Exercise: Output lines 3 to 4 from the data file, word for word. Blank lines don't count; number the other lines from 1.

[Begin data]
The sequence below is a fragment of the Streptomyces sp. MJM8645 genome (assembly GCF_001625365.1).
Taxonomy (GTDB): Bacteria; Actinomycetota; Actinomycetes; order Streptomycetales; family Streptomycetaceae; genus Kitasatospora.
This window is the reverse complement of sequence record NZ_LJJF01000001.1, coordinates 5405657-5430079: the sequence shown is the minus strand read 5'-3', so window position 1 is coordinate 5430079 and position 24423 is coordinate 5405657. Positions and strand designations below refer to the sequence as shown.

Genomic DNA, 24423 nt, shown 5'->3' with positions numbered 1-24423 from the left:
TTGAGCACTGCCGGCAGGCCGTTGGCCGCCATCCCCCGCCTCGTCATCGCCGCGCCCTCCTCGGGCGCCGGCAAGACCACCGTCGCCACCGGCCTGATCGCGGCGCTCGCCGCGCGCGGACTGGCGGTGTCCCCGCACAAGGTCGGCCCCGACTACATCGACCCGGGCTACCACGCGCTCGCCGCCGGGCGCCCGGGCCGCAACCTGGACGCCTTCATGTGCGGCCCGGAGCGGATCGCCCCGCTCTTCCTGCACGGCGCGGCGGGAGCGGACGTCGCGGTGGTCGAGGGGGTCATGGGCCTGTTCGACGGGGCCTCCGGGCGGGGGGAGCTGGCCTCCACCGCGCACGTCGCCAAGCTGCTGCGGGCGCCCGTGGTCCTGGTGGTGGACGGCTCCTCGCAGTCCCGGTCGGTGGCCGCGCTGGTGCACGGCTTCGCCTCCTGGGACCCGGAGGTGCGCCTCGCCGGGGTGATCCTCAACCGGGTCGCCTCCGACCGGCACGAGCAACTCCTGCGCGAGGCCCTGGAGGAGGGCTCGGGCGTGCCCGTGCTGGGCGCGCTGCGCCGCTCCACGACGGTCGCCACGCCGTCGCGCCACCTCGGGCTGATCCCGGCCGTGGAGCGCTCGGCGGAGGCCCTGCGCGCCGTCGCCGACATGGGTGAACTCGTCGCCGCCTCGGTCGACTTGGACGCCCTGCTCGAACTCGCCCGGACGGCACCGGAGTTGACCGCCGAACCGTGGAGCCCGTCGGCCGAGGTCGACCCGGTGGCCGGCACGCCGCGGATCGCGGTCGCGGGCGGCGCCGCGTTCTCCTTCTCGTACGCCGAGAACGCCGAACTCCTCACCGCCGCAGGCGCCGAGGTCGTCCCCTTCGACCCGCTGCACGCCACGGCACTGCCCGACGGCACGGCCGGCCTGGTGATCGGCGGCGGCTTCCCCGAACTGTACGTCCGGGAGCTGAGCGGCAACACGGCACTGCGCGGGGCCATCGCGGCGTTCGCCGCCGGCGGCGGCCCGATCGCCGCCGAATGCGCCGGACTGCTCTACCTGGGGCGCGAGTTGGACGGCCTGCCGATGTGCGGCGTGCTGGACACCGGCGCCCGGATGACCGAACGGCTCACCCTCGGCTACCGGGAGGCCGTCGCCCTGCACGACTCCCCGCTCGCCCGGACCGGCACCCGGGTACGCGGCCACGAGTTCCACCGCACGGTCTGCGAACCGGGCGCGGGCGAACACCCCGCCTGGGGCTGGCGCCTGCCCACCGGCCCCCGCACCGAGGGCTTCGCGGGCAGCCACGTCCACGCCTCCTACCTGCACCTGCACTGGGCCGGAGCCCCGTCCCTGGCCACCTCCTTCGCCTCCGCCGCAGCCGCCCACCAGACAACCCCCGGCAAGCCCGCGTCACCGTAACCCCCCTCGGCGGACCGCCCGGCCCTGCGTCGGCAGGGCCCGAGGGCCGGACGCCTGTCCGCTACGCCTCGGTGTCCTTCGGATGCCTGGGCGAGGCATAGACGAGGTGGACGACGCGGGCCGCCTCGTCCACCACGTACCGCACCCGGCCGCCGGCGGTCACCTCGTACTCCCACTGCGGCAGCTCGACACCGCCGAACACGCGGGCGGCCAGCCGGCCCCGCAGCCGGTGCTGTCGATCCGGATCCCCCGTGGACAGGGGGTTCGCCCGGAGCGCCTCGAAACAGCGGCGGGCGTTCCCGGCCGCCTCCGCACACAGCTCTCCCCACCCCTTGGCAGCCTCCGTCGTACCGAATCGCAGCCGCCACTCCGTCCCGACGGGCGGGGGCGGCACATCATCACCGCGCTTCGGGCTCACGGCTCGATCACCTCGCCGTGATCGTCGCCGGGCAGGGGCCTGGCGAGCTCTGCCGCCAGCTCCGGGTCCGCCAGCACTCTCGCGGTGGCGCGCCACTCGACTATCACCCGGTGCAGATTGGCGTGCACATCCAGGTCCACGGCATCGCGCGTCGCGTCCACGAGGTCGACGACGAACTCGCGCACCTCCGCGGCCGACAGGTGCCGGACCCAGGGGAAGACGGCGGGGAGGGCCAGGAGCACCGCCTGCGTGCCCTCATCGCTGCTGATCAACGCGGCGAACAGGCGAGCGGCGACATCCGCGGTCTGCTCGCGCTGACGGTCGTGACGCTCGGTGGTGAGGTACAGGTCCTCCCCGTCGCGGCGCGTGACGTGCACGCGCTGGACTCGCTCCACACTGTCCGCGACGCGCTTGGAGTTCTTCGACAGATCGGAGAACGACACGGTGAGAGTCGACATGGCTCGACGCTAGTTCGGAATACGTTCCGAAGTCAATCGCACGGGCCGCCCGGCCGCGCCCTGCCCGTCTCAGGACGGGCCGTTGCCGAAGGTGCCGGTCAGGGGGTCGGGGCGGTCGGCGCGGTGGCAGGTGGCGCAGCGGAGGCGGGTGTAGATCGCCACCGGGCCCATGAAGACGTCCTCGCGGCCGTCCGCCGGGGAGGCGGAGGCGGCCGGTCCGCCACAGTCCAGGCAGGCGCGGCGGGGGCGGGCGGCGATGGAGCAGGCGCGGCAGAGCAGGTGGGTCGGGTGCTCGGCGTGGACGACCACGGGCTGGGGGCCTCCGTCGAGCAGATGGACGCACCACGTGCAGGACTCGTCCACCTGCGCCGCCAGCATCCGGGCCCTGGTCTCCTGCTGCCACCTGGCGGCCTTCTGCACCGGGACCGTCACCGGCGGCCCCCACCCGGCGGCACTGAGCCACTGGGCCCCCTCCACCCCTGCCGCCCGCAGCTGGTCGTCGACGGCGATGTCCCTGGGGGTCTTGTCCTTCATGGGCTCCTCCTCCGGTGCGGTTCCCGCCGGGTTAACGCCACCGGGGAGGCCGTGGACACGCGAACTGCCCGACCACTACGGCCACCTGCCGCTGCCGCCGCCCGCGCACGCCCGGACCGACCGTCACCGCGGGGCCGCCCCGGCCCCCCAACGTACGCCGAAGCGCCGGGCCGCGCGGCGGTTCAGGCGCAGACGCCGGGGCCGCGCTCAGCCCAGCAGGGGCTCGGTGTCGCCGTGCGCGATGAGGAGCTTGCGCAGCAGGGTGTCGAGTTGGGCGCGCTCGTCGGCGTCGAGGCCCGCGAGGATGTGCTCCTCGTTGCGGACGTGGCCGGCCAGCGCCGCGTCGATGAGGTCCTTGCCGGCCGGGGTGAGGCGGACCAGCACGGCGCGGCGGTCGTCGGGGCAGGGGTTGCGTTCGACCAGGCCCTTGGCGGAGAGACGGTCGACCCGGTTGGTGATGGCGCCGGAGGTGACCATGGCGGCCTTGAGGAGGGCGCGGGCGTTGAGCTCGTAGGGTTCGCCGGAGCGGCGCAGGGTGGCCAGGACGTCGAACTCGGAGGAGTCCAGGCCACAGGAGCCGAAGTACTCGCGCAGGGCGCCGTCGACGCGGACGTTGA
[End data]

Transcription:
This window is the reverse complement of sequence record NZ_LJJF01000001.1, coordinates 5405657-5430079: the sequence shown is the minus strand read 5'-3', so window position 1 is coordinate 5430079 and position 24423 is coordinate 5405657. Positions and strand designations below refer to the sequence as shown.

Genomic DNA, 24423 nt, shown 5'->3' with positions numbered 1-24423 from the left: